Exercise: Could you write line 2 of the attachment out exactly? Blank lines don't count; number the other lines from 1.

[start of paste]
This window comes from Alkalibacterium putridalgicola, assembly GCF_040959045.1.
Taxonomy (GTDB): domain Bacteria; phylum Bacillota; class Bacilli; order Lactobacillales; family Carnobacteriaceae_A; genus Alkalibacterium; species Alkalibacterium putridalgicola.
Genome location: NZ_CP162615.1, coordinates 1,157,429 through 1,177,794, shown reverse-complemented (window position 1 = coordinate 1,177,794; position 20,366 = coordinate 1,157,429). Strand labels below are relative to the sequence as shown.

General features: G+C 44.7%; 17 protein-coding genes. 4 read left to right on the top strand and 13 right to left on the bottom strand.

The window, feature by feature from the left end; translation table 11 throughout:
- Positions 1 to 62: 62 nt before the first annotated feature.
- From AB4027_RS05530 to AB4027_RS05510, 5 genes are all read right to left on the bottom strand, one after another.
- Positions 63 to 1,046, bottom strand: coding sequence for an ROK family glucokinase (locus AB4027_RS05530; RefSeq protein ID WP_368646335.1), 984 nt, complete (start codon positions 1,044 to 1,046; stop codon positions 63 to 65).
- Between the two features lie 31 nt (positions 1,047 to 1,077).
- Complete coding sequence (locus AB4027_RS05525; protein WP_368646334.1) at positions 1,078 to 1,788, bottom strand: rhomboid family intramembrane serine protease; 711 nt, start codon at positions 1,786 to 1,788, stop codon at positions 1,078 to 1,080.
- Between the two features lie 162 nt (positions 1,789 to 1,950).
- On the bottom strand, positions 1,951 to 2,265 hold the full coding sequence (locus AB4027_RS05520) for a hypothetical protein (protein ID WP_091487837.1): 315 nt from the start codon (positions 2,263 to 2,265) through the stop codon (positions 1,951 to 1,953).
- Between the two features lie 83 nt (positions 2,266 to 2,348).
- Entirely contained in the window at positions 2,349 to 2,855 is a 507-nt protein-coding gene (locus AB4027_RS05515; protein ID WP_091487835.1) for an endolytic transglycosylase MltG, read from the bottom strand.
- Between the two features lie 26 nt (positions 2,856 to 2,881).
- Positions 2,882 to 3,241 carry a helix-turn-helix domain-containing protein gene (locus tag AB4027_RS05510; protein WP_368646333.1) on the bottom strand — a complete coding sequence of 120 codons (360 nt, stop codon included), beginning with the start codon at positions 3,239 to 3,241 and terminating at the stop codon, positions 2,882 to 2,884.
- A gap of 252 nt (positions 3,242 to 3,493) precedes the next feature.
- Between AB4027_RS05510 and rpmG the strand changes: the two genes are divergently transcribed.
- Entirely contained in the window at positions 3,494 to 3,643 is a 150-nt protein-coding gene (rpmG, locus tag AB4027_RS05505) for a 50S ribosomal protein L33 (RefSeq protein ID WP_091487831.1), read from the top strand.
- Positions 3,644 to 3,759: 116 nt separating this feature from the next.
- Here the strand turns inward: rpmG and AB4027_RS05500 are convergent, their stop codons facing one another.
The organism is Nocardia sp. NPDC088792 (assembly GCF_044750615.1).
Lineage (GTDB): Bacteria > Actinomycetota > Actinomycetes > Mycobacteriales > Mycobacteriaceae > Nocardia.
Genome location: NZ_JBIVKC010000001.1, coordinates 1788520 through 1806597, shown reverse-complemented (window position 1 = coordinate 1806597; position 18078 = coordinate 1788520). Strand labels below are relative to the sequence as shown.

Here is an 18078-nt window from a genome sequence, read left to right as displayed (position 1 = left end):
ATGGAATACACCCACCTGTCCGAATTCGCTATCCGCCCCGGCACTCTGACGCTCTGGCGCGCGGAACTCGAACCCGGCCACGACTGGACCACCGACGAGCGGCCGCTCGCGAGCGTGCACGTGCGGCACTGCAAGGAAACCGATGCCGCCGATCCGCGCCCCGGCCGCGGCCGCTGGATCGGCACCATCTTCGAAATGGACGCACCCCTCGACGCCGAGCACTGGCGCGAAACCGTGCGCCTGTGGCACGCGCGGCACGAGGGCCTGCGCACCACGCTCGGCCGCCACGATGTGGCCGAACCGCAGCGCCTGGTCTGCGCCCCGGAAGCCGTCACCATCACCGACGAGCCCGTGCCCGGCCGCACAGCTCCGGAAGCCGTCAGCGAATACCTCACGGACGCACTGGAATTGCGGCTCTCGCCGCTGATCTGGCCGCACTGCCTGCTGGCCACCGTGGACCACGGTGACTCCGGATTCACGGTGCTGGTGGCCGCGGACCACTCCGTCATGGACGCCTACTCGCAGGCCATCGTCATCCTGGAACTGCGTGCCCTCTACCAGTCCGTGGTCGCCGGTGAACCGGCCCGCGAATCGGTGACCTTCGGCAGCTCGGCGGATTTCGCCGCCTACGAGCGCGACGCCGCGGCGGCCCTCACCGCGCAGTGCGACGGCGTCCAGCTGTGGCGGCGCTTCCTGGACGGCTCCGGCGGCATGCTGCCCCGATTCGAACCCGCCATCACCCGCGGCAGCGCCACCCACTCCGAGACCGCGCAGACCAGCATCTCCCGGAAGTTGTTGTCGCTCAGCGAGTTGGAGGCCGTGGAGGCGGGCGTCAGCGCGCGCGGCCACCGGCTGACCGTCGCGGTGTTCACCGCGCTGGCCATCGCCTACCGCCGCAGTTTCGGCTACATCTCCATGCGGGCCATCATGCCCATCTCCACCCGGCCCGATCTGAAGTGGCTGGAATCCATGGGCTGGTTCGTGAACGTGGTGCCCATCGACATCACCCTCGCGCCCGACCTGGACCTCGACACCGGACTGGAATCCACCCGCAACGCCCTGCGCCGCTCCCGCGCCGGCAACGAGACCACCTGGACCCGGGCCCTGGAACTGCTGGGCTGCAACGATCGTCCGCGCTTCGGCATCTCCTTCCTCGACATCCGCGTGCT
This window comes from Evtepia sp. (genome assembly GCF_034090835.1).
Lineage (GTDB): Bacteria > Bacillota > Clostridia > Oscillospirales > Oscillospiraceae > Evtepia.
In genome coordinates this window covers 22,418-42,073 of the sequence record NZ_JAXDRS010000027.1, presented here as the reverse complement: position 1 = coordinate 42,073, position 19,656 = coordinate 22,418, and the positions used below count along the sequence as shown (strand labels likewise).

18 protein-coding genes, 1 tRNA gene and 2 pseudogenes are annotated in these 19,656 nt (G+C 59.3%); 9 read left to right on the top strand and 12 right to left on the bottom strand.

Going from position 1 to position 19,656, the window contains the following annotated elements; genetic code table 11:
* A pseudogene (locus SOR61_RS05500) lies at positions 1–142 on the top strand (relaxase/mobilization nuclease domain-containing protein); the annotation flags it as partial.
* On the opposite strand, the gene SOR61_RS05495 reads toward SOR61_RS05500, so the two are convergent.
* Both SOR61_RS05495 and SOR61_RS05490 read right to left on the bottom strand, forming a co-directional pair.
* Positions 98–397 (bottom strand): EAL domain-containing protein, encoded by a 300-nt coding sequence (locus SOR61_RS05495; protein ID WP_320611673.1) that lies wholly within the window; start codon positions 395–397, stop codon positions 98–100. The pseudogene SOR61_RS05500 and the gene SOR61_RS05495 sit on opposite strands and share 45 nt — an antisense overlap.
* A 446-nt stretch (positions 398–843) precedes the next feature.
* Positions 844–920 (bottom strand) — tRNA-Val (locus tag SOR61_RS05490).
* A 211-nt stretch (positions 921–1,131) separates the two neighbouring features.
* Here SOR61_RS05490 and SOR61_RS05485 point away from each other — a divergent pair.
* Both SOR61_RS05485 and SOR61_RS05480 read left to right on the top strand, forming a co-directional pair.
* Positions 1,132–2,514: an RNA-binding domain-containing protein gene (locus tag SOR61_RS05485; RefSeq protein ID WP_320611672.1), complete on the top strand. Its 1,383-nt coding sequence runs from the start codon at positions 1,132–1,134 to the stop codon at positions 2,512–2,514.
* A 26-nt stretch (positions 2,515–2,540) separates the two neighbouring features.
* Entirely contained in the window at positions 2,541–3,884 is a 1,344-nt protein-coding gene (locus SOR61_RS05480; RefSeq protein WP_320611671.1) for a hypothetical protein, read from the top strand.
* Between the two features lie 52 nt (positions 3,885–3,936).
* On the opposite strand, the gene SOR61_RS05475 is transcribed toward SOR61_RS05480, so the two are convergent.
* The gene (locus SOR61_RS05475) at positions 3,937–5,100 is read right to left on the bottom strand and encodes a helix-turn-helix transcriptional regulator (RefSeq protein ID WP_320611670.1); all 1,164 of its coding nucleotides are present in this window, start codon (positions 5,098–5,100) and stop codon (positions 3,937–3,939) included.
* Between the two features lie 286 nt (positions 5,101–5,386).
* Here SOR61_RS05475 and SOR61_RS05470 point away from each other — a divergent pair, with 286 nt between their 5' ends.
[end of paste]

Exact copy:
Taxonomy (GTDB): domain Bacteria; phylum Bacillota; class Bacilli; order Lactobacillales; family Carnobacteriaceae_A; genus Alkalibacterium; species Alkalibacterium putridalgicola.